Fixed vs floating: which is best?

Shoes in front of three arrows on the road, going in different directions

This is a common question among first home buyers, especially those who go to a bank directly for a mortgage.

Most people (90% of the market) settle on fixed mortgage rates – or a combination of fixed and floating – because fixed rates are lower than floating rates.

However, it’s important to remember a mortgage is about more than just rates. While it may be tempting to “shop the market” to find the lowest possible rate, it’s always best to keep the bigger picture in mind.

So, which mortgage rate term is the best? Let’s take a look at the pros and cons of both fixing and floating.

Fixing your mortgage

It’s true that fixing your mortgage will result in lower repayments because the interest rate is lower than a floating rate.

Fixing also allows you to budget correctly. You’ll know exactly how much is going to the mortgage after each paycheck.

The trade-off is that by locking in a rate, you can’t make lump sum or non-scheduled repayments without incurring early repayment fees.

It’s worth noting however, that when a fixed term expires, a bulk repayment can be made on the day of expiry without penalty. This is because it effectively reverts to floating, and from there it can be refixed at the lower rate.

Floating your mortgage

Repayments are higher on a floating mortgage, but you gain the flexibility to pay off lump sums as often as you wish, or pay back the entire loan early, without any early repayment fees.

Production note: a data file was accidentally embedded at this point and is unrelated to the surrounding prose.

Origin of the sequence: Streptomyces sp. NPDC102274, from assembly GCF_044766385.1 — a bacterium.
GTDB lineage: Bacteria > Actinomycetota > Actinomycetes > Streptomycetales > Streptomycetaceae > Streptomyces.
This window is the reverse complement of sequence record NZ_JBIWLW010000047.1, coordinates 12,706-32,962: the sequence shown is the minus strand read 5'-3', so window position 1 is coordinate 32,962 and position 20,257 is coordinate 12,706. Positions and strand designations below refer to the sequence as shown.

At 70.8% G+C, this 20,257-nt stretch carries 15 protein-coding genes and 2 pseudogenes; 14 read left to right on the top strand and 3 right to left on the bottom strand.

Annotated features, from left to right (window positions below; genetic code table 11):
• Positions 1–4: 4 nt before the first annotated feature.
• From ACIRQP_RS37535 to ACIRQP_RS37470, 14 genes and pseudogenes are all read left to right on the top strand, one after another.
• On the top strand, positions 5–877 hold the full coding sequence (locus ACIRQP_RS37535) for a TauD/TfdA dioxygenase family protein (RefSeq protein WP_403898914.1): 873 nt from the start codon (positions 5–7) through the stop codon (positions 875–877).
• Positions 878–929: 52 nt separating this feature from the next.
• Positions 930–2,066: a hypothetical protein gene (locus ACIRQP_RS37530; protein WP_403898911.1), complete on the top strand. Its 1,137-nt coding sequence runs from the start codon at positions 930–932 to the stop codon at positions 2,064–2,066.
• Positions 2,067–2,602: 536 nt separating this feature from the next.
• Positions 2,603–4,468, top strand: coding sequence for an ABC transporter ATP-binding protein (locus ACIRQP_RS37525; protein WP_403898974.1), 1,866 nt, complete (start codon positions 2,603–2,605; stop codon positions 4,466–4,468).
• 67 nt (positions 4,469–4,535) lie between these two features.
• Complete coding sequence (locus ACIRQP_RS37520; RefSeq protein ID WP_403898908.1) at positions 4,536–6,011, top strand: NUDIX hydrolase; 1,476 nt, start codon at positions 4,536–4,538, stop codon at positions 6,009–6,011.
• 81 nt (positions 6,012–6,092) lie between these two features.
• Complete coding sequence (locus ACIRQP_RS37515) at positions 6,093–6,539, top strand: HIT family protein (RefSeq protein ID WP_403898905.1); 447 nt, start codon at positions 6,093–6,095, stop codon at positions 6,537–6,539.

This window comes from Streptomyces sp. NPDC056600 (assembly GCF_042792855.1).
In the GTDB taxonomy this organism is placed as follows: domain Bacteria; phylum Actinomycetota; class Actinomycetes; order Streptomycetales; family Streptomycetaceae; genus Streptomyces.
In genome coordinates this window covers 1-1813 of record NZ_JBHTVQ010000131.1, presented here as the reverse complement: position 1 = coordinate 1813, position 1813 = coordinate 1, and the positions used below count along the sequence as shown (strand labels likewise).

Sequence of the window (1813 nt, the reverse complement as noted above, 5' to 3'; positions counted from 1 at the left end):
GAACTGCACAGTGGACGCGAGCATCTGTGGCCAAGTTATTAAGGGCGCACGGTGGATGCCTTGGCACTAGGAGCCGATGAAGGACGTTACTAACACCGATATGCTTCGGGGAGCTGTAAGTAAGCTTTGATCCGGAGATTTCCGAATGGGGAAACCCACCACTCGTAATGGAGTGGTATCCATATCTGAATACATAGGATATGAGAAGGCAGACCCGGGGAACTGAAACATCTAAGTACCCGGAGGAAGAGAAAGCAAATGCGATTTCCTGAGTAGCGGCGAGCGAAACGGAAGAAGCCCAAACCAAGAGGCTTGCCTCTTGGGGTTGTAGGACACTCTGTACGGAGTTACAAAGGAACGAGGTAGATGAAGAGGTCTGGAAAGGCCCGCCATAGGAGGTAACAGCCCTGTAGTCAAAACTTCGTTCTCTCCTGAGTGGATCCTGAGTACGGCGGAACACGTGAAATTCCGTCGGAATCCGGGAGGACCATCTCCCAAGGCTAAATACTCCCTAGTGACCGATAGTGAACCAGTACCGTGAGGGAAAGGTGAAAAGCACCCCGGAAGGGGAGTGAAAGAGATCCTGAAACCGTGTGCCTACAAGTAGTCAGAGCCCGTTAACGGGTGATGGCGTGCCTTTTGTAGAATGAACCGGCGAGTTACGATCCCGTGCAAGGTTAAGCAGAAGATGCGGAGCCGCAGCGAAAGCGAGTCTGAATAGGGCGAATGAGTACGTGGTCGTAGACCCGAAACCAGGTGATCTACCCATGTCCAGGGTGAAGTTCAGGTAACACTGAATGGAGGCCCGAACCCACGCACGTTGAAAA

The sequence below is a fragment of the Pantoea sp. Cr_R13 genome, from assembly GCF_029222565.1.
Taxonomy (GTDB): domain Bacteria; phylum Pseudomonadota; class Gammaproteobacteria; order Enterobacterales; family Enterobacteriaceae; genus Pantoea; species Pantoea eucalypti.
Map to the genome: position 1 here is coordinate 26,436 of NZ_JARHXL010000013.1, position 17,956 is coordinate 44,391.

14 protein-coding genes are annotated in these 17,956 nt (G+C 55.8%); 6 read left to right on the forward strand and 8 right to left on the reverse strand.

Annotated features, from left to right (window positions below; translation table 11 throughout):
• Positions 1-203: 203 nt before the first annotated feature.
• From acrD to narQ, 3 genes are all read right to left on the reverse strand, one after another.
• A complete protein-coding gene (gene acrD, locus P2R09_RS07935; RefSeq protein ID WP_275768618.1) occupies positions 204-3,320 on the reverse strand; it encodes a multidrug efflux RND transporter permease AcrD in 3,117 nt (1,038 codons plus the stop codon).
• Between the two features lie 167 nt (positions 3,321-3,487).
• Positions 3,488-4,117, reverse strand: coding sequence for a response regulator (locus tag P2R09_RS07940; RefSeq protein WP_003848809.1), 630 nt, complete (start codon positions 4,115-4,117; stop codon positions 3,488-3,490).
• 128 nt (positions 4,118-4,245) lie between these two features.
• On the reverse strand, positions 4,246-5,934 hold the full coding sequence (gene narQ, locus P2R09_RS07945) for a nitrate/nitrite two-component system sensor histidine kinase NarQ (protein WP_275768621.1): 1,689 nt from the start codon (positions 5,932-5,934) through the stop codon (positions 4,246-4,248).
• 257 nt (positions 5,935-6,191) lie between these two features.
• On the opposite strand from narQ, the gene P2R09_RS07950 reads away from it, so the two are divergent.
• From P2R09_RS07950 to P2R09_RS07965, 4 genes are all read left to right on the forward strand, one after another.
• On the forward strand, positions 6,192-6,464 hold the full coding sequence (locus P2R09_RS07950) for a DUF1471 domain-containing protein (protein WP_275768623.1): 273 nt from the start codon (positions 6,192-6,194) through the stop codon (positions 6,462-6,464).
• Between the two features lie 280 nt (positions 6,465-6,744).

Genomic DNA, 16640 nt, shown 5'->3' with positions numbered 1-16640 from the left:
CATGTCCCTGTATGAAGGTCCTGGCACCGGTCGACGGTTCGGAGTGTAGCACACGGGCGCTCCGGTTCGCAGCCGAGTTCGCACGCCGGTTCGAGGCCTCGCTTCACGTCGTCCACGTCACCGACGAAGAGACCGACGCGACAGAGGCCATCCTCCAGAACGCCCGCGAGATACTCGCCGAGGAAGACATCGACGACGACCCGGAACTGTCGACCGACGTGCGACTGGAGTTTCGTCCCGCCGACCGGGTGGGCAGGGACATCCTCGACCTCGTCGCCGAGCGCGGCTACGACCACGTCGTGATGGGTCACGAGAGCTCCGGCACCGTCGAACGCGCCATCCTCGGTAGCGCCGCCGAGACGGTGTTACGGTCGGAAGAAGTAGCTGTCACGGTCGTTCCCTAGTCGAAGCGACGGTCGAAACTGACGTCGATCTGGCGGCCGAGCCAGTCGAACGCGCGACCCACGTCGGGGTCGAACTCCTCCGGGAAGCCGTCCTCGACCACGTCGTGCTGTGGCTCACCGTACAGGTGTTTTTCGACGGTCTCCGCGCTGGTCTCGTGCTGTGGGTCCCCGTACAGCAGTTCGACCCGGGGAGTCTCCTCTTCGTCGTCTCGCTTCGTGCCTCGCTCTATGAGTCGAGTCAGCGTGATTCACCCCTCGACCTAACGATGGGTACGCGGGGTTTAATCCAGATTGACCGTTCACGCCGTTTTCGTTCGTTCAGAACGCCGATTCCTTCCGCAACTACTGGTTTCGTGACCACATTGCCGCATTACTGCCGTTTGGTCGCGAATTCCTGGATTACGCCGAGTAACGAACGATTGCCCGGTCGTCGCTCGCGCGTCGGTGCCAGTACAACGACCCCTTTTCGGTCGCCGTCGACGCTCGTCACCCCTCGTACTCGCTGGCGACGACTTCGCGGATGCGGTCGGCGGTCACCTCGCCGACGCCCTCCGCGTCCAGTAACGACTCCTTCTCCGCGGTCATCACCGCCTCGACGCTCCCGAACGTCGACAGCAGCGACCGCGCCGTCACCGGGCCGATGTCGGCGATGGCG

It can be a smart option if you know you’ll come into extra cash.

Fixing and floating (a combination)

A third option (and the most popular in New Zealand) is to fix a portion of your loan and float another. This gives you an element of predictability, but also some flexibility. Having a portion on floating means any surplus funds can be used to make lump sum payments without penalty, while keeping the rest of the mortgage on a lower fixed rate.

The most popular fixed-rate term is the 2-year term, as it tends to be the term that banks compete the most aggressively on.

In the current market, you can expect the 1-year and 2-year terms to be the lowest available.

Choosing between 1-year and 2-year fixed terms

If you're able to make lump sum payments regularly, then having a 1-year term may make sense. It'll allow you to make more lump sums into your fixed loan sooner.

However, if your mortgage is relatively high and having lower and regular repayments is more suited to your budget, then a longer term will provide more certainty.

So, which is the best mortgage rate term?

The best mortgage rate term is different for everyone. The best term for you depends on your unique financial situation; it’s not all about the rates.

Take the time to understand your financial situation thoroughly, ideally alongside an adviser with knowledge and experience.

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